S.3560. Establishes Nuclear Diversity Certificate program.

New Jersey Senate
Last action a year ago
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                    This bill directs the Board of Public Utilities (board) to establish a Nuclear Diversity Certificate (NDC) program. Under the bill, an NDC is a certificate, issued by the board or its designee, representing the environmental and fuel diversity attributes of one megawatt-hour of electricity generated by an eligible nuclear power plant selected by the board to participate in the NDC program.

     Under the bill, to participate in the NDC program, a nuclear power plant is to: be licensed to operate by the United States Nuclear Regulatory Commission by the effective date of this bill and through 2030 or later; (2) demonstrate to the satisfaction of the board that it makes a significant and material contribution to the diversity and resiliency of the energy resource mix for electricity delivered in this State; (3) demonstrate to the satisfaction of the board that it makes a significant and material contribution to the air quality in this State by minimizing emissions that result from electricity consumed in New Jersey; (4) provide financial information demonstrating that the plant will cease operations; (5) certify annually that the nuclear power plant does not receive any direct or indirect payment or credit under a law of this State, other state or federal law, or regional compact, despite its reasonable best efforts to obtain any such payment or credit; and (6) submit an application fee to the board in an amount to be determined by the board, but which is not to exceed $250,000, to be used to defray the costs incurred by the board to administer the NDC program.       The board is to determine the price of a NDC each energy year under the formula provided in the bill.  Within 90 days after the conclusion of an energy year, each electric public utility (utility) in this State is to be required to pay each nuclear power plant that received NDCs for that prior energy year for a quantity of NDCs equal to the total number of NDCs received by the nuclear power plant multiplied by the percentage of electricity the utility distributed in this State as compared to other utilities in this State.  The board is to order the full recovery of all costs associated with the utility’s procurement of NDCs through a non-bypassable, irrevocable charge imposed on the customers of the utility.
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                         A selected nuclear power plant is to initially receive NDCs through the end of the first energy year in which the plant was selected, plus an additional three energy years thereafter, and then is subject to review by the board triennially for renewed eligibility for additional, three energy year periods.        A selected nuclear power plant may suspend or cease operations under certain circumstances, including circumstances in which events prevent the selected nuclear power plant from continuing operations despite the selected nuclear power plant’s reasonable efforts continue operations.  If a selected nuclear power plant ceases operations during an eligibility period for any reason other than those specified in the bill, the selected nuclear power plant is to pay a charge to the utilities that purchased NDCs from the selected nuclear power plant in an amount equal to the compensation received for the sale of NDCs since the board’s last determination of the selected nuclear power plant’s eligibility to receive NDCs.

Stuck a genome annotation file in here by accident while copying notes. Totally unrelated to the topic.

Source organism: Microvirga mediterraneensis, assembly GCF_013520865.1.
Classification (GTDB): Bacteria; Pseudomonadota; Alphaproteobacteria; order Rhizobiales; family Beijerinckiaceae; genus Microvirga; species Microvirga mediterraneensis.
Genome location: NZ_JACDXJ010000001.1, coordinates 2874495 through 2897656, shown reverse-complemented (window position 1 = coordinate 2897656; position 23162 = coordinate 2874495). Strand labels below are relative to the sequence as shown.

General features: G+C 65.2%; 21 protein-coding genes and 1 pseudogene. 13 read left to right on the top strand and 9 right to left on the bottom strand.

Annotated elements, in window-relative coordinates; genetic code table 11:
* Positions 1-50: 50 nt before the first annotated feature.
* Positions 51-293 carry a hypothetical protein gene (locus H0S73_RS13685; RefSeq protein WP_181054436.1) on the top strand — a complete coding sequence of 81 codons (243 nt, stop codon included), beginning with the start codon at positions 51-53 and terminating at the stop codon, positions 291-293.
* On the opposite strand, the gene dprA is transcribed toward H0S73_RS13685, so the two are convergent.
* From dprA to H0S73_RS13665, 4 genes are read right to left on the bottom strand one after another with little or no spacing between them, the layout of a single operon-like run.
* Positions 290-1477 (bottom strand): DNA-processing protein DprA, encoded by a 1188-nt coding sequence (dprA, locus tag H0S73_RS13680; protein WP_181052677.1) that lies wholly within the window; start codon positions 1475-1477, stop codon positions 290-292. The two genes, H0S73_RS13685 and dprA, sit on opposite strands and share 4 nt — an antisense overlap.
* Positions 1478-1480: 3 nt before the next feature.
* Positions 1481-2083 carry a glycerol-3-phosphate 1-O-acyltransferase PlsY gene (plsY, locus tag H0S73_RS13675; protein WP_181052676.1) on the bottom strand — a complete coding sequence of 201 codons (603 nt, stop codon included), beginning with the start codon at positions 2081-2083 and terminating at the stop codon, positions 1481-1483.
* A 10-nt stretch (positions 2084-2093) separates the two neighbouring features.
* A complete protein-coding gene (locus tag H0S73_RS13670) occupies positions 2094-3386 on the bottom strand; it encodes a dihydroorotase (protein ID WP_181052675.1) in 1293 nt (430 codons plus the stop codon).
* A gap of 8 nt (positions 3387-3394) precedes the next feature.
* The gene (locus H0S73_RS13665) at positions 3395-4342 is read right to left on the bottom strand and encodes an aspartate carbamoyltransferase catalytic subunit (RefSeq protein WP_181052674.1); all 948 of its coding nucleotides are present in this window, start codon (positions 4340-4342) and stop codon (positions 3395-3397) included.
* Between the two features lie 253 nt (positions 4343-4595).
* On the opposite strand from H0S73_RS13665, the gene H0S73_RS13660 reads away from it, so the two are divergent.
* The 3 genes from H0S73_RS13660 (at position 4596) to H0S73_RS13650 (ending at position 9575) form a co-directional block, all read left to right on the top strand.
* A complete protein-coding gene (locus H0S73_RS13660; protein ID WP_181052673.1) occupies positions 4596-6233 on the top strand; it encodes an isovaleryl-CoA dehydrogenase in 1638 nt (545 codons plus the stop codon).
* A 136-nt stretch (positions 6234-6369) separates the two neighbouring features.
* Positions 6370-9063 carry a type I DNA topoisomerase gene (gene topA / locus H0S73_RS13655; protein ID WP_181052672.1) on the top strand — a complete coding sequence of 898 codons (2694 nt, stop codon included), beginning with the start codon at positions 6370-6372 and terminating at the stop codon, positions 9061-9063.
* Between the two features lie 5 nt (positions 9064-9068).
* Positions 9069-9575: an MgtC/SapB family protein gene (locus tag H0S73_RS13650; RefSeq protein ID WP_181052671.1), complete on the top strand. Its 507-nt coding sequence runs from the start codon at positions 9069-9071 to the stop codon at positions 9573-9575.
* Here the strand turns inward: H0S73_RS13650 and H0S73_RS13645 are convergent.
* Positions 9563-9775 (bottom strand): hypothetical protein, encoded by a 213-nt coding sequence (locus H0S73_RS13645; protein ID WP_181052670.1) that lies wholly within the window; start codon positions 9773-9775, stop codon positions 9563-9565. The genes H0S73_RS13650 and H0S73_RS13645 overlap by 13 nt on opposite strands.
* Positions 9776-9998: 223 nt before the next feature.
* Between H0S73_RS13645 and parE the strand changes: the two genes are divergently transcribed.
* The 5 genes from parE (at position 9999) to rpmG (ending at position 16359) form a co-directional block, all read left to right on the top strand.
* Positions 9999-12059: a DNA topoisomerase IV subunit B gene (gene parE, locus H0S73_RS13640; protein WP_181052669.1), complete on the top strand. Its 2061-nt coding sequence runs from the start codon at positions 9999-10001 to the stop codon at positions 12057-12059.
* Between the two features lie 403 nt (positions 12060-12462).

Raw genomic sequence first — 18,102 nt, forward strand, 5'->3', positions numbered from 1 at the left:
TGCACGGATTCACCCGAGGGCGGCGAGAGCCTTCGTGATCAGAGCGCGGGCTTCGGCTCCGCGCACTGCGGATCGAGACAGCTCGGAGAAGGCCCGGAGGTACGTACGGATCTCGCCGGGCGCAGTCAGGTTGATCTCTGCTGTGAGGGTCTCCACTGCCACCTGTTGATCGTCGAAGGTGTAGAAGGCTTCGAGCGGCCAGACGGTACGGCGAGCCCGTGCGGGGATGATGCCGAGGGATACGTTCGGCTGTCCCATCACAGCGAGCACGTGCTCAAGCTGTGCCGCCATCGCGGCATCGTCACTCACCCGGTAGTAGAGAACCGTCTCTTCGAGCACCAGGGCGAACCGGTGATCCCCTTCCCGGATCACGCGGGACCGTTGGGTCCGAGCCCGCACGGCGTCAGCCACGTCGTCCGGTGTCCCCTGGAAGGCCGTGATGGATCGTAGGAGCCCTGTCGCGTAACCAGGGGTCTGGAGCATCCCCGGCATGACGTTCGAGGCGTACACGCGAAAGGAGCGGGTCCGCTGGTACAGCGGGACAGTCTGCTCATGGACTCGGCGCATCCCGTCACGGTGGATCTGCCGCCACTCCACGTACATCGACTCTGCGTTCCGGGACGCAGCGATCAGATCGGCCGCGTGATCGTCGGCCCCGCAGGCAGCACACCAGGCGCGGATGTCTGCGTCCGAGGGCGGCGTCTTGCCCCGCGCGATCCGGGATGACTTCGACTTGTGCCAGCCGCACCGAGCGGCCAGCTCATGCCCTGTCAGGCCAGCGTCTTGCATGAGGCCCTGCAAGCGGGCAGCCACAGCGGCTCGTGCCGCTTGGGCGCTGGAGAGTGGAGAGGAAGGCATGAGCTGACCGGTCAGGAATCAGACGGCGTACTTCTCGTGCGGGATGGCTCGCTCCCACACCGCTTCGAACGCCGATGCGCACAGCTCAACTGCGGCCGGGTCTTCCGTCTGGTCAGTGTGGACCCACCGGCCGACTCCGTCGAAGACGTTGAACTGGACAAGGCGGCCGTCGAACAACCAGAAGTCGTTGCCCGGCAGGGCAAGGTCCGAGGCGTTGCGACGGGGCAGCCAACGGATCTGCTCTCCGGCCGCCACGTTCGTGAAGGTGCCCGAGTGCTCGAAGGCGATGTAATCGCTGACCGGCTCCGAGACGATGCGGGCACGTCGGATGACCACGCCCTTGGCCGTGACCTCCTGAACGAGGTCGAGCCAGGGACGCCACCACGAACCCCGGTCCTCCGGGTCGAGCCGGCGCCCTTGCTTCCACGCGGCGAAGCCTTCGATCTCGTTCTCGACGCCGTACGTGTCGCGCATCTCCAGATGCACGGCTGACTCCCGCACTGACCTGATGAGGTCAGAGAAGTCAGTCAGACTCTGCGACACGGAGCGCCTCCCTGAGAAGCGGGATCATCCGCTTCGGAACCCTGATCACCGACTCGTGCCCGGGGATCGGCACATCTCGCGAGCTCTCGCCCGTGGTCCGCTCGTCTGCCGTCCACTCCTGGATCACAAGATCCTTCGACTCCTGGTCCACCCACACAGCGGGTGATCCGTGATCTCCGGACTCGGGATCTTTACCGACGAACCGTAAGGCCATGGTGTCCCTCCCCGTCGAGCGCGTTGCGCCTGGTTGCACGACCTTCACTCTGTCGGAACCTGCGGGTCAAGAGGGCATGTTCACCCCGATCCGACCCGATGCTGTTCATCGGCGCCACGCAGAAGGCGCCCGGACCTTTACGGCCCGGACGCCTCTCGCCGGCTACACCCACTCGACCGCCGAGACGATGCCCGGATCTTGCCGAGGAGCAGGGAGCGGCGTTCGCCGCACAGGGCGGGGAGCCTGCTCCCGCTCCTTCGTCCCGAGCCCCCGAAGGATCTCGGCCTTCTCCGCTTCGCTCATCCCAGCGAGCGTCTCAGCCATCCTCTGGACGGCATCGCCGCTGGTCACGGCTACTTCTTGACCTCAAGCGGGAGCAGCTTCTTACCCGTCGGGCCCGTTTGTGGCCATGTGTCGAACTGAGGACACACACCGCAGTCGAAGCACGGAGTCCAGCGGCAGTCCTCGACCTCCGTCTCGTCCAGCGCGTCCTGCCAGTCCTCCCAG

New Jersey has historically relied on a diverse mix of energy supply sources, including nuclear power, to meet the needs of its residents and businesses.  An increase in the proportion of New Jersey’s electricity demand met by natural gas and coal caused by the premature retirement of nuclear power plants will result in a substantial increase in emissions of several pollutants and associated adverse public health and environmental impacts.       In this State, the model of providing credits to zero- or low-emission energy generation sources as compensation for their environmental attributes has proven successful for generators of Class I and Class II renewable energy, which receive renewable energy certificates, including solar electric power generators, which receive solar renewable energy certificates.

     A program that recognizes and compensates nuclear power plant operators in a manner similar to other non-emitting energy generation resources, to the extent required to prevent the loss of nuclear energy, which the State’s residents and businesses rely on for approximately 40 percent of their electricity needs, would further this State’s interest in maintaining a diverse mix of energy sources and in environmental protection.

In an effort to be an unbiased source of information, all text in this summary comes directly from government resources.


  • Reported out of Senate Committee with Amendments, 2nd Reading

    Wed, Dec 20th 2017
  • Introduced in the Senate, Referred to Senate Environment and Energy Committee

    Thu, Dec 14th 2017